Contemplating colours

V Ramankutty’s abstract artworks are a colourful take on his inner thoughts. The exhibition ‘Promises to Keep’ focuses more on composition and texture

author_img Arya U R Published :  24th November 2022 05:59 PM   |   Published :   |  24th November 2022 05:59 PM

The company of drawing sheets and acrylic colours during the pandemic days enriched the creative thoughts of researcher and epidemiologist, Dr V Ramankutty. He found his rhythm of life and enjoyed deep conversations with his soul during the lockdown days using abstract art. 

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The veteran who is the youngest son of former Chief Minister C Achutha Menon has exhibited his artworks at the AMUSEUM Gallery of Modern Art in Vellayambalam. The walls of the art gallery are adorned with 40 or more abstract paintings of Ramankutty at the show titled Promises To Keep.

For Ramankutty, abstract art is one of a kind experience where he finds his rhythm of life and the wonder of the universe. “The title Promises to Keep comes from the influential poem, ‘Stopping by Woods on a Snowy Evening’, by Robert Frost,” says the artist.

The paintings take spectators on a journey of colours and textures. “Using colours, I have interpreted my inner thoughts. That’s what is special about abstract, it gives room for interpretation,” he adds. The artist has focused more on composition and texture within the paintings. “More than the meaning, what matters to me in art is the process of using colours. These were outcomes of my everyday engagements with paper and hues during the Covid lockdown.” 

He draws the basic shape first, then develops them like layers. Later, he masks them in various shades. It takes days to complete the final abstract painting, heinforms. “I am still trying to develop my skill on canvas. However, I feel more comfortable drawing on paper sheets,” says Ramankutty.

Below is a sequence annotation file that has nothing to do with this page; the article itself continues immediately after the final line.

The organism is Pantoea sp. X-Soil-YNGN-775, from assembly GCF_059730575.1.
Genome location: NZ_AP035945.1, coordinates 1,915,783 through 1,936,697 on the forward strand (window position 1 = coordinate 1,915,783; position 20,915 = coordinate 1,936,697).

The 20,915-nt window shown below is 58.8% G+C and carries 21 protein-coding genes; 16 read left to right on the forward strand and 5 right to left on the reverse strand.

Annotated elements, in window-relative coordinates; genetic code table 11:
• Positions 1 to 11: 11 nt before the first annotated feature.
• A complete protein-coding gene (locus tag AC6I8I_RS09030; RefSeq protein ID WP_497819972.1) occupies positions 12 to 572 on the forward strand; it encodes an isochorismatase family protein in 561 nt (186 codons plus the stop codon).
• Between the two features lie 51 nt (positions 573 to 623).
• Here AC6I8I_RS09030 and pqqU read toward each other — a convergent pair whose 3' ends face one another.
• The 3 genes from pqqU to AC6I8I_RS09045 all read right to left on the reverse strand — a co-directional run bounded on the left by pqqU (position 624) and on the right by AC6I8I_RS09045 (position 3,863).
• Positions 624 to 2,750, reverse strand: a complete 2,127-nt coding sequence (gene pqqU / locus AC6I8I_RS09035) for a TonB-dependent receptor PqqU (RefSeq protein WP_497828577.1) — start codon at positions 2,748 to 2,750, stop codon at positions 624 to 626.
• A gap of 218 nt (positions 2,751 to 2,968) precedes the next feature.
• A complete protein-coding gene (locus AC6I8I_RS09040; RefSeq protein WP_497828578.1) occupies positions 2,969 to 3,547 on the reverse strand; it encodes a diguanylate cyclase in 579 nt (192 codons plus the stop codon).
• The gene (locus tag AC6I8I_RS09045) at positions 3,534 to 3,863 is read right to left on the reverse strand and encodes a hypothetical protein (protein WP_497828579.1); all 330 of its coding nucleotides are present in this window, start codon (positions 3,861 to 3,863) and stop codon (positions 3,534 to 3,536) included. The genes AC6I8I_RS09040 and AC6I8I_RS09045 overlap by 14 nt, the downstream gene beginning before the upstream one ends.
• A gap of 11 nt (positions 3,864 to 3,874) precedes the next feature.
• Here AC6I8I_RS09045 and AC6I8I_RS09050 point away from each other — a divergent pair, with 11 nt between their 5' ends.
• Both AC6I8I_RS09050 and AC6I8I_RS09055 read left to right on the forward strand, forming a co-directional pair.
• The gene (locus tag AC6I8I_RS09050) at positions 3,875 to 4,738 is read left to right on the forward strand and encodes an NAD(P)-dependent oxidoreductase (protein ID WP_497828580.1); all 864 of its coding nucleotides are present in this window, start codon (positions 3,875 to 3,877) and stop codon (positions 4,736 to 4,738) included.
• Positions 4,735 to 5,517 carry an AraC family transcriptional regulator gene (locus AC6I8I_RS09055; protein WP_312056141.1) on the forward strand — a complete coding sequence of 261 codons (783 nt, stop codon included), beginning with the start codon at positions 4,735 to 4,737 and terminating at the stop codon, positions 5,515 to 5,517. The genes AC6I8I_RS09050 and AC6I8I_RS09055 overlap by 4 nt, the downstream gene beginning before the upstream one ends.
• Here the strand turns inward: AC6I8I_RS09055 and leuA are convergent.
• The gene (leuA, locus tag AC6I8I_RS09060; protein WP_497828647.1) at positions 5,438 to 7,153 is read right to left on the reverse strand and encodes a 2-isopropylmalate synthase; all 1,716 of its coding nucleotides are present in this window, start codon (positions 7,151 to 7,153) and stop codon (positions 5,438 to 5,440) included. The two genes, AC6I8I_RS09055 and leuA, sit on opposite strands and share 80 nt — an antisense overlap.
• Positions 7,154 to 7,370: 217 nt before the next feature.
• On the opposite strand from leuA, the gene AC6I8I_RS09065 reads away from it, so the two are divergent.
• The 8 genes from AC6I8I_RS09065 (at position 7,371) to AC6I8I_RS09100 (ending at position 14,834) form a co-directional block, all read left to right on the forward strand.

The paintings Rock Music and Full Fathom Five, along with untitled ones, explore the many shades of brown. Ramankutty smiles and confesses. “Yes, I have explored the earthen tones more instead of the vibrant primary colours. Maybe it is due to my outlook on the world. I don’t find it colourful as I am ageing,” he says.The influence of grey shades is also notable in many of the works. But the paintings, Thought Machine, Heaven and Earth, and Tree of Life are a blend of bright shades that is sure to freshen up a stressed mind.

The beginning

The self-taught artist found his niche in painting from a small age. Though his focus shifted to academics, Ramankutty kept the artist in him alive through books. “Abstracts are more visually appealing and it is also a challenging art form. The tonal balance of colours in the abstract is very important and perfecting the skill is a real art. The texture of abstract paintings is mostly explored through wax painting as it is a very meditative process. Painting abstract is very easy but giving them titles for exhibitions is tiresome”, quips Ramankutty.      

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Apart from acrylic, the artist also uses ink and pen. Around 10 such paintings are showcased which he calls ‘Doodling in Abstract’. The veteran is also an expert in cartoons, especially on science-related topics.  “I have drawn science-related cartoons titled Black Hole for LUCA, an online Malayalam science portal. I have plans to release those cartoons as a book too”.

The artist also propounds on the need for healthy art courses and art appreciation engagements for school children. “I have witnessed that in foreign countries, children are taken to art gallery visits, either by parents or the school,” he says. According to him, this helps develop creativity and influences their outlook on life.  “You don’t need to be an expert artist to play with colours. Painting is a self-communication of your mind through colours on paper,” concludes Ramankutty.

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